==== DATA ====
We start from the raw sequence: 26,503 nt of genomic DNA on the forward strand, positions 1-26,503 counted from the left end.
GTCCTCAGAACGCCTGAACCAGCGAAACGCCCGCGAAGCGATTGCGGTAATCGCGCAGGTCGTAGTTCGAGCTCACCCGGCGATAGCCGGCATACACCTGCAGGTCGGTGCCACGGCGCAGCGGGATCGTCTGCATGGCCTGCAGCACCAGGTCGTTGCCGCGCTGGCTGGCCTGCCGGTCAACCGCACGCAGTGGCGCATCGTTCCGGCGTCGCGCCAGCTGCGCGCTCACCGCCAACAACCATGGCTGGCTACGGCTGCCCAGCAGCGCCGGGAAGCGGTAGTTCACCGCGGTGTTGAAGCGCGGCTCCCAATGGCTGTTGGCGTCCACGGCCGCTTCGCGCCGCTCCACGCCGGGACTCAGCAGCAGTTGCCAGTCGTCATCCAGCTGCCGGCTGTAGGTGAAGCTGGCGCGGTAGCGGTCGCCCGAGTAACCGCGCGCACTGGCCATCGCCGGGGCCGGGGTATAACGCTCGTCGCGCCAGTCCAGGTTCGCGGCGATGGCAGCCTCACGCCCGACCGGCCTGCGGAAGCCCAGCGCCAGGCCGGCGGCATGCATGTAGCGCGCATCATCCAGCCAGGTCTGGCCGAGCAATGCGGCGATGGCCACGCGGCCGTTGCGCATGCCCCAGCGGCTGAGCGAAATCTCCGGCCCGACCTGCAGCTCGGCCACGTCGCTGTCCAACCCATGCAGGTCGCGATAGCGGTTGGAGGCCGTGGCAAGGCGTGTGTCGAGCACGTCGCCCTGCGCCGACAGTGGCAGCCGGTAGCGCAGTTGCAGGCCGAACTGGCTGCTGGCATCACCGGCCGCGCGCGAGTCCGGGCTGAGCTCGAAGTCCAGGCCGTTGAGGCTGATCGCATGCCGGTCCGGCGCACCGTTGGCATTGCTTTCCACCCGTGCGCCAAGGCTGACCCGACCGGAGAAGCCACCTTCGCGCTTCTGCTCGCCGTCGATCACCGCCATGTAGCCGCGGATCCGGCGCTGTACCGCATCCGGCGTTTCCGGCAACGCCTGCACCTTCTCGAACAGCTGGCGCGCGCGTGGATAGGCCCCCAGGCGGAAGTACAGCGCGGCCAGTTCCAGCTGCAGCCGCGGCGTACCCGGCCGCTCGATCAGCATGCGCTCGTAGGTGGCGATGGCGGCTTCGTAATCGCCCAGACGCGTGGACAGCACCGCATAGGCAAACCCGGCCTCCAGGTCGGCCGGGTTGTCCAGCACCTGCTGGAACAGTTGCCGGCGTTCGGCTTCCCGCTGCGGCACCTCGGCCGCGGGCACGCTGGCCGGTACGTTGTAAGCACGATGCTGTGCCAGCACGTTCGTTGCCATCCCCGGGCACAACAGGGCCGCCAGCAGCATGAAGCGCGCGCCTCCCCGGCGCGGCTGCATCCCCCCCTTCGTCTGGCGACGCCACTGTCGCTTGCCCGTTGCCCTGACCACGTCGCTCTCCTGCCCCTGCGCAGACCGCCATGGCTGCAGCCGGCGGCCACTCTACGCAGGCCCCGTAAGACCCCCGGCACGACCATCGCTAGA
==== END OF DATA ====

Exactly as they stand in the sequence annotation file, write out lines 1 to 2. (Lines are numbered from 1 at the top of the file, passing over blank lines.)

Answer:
We start from the raw sequence: 26,503 nt of genomic DNA on the forward strand, positions 1-26,503 counted from the left end.
GTCCTCAGAACGCCTGAACCAGCGAAACGCCCGCGAAGCGATTGCGGTAATCGCGCAGGTCGTAGTTCGAGCTCACCCGGCGATAGCCGGCATACACCTGCAGGTCGGTGCCACGGCGCAGCGGGATCGTCTGCATGGCCTGCAGCACCAGGTCGTTGCCGCGCTGGCTGGCCTGCCGGTCAACCGCACGCAGTGGCGCATCGTTCCGGCGTCGCGCCAGCTGCGCGCTCACCGCCAACAACCATGGCTGGCTACGGCTGCCCAGCAGCGCCGGGAAGCGGTAGTTCACCGCGGTGTTGAAGCGCGGCTCCCAATGGCTGTTGGCGTCCACGGCCGCTTCGCGCCGCTCCACGCCGGGACTCAGCAGCAGTTGCCAGTCGTCATCCAGCTGCCGGCTGTAGGTGAAGCTGGCGCGGTAGCGGTCGCCCGAGTAACCGCGCGCACTGGCCATCGCCGGGGCCGGGGTATAACGCTCGTCGCGCCAGTCCAGGTTCGCGGCGATGGCAGCCTCACGCCCGACCGGCCTGCGGAAGCCCAGCGCCAGGCCGGCGGCATGCATGTAGCGCGCATCATCCAGCCAGGTCTGGCCGAGCAATGCGGCGATGGCCACGCGGCCGTTGCGCATGCCCCAGCGGCTGAGCGAAATCTCCGGCCCGACCTGCAGCTCGGCCACGTCGCTGTCCAACCCATGCAGGTCGCGATAGCGGTTGGAGGCCGTGGCAAGGCGTGTGTCGAGCACGTCGCCCTGCGCCGACAGTGGCAGCCGGTAGCGCAGTTGCAGGCCGAACTGGCTGCTGGCATCACCGGCCGCGCGCGAGTCCGGGCTGAGCTCGAAGTCCAGGCCGTTGAGGCTGATCGCATGCCGGTCCGGCGCACCGTTGGCATTGCTTTCCACCCGTGCGCCAAGGCTGACCCGACCGGAGAAGCCACCTTCGCGCTTCTGCTCGCCGTCGATCACCGCCATGTAGCCGCGGATCCGGCGCTGTACCGCATCCGGCGTTTCCGGCAACGCCTGCACCTTCTCGAACAGCTGGCGCGCGCGTGGATAGGCCCCCAGGCGGAAGTACAGCGCGGCCAGTTCCAGCTGCAGCCGCGGCGTACCCGGCCGCTCGATCAGCATGCGCTCGTAGGTGGCGATGGCGGCTTCGTAATCGCCCAGACGCGTGGACAGCACCGCATAGGCAAACCCGGCCTCCAGGTCGGCCGGGTTGTCCAGCACCTGCTGGAACAGTTGCCGGCGTTCGGCTTCCCGCTGCGGCACCTCGGCCGCGGGCACGCTGGCCGGTACGTTGTAAGCACGATGCTGTGCCAGCACGTTCGTTGCCATCCCCGGGCACAACAGGGCCGCCAGCAGCATGAAGCGCGCGCCTCCCCGGCGCGGCTGCATCCCCCCCTTCGTCTGGCGACGCCACTGTCGCTTGCCCGTTGCCCTGACCACGTCGCTCTCCTGCCCCTGCGCAGACCGCCATGGCTGCAGCCGGCGGCCACTCTACGCAGGCCCCGTAAGACCCCCGGCACGACCATCGCTAGA